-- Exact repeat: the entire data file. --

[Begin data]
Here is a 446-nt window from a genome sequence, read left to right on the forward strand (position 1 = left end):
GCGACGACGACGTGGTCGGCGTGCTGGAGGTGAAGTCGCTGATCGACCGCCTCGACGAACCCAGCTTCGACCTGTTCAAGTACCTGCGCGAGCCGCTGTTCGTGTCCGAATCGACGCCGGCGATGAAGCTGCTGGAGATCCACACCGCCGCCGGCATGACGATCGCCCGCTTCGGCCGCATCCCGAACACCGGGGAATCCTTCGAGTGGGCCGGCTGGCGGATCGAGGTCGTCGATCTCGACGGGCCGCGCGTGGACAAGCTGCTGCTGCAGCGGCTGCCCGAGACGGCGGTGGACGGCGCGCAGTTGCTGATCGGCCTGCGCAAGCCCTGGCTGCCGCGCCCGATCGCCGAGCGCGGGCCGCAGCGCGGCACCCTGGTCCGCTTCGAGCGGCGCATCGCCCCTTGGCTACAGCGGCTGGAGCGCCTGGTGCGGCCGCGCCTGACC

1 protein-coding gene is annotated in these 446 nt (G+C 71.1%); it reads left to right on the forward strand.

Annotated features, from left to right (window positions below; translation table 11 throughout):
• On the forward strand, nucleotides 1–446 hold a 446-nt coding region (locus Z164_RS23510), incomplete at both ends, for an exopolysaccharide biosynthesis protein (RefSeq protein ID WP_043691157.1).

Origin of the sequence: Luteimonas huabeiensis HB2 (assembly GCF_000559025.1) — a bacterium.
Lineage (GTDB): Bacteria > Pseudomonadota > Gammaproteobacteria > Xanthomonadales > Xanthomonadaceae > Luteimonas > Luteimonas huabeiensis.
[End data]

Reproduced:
Here is a 446-nt window from a genome sequence, read left to right on the forward strand (position 1 = left end):
GCGACGACGACGTGGTCGGCGTGCTGGAGGTGAAGTCGCTGATCGACCGCCTCGACGAACCCAGCTTCGACCTGTTCAAGTACCTGCGCGAGCCGCTGTTCGTGTCCGAATCGACGCCGGCGATGAAGCTGCTGGAGATCCACACCGCCGCCGGCATGACGATCGCCCGCTTCGGCCGCATCCCGAACACCGGGGAATCCTTCGAGTGGGCCGGCTGGCGGATCGAGGTCGTCGATCTCGACGGGCCGCGCGTGGACAAGCTGCTGCTGCAGCGGCTGCCCGAGACGGCGGTGGACGGCGCGCAGTTGCTGATCGGCCTGCGCAAGCCCTGGCTGCCGCGCCCGATCGCCGAGCGCGGGCCGCAGCGCGGCACCCTGGTCCGCTTCGAGCGGCGCATCGCCCCTTGGCTACAGCGGCTGGAGCGCCTGGTGCGGCCGCGCCTGACC

1 protein-coding gene is annotated in these 446 nt (G+C 71.1%); it reads left to right on the forward strand.

Annotated features, from left to right (window positions below; translation table 11 throughout):
• On the forward strand, nucleotides 1–446 hold a 446-nt coding region (locus Z164_RS23510), incomplete at both ends, for an exopolysaccharide biosynthesis protein (RefSeq protein ID WP_043691157.1).

Origin of the sequence: Luteimonas huabeiensis HB2 (assembly GCF_000559025.1) — a bacterium.
Lineage (GTDB): Bacteria > Pseudomonadota > Gammaproteobacteria > Xanthomonadales > Xanthomonadaceae > Luteimonas > Luteimonas huabeiensis.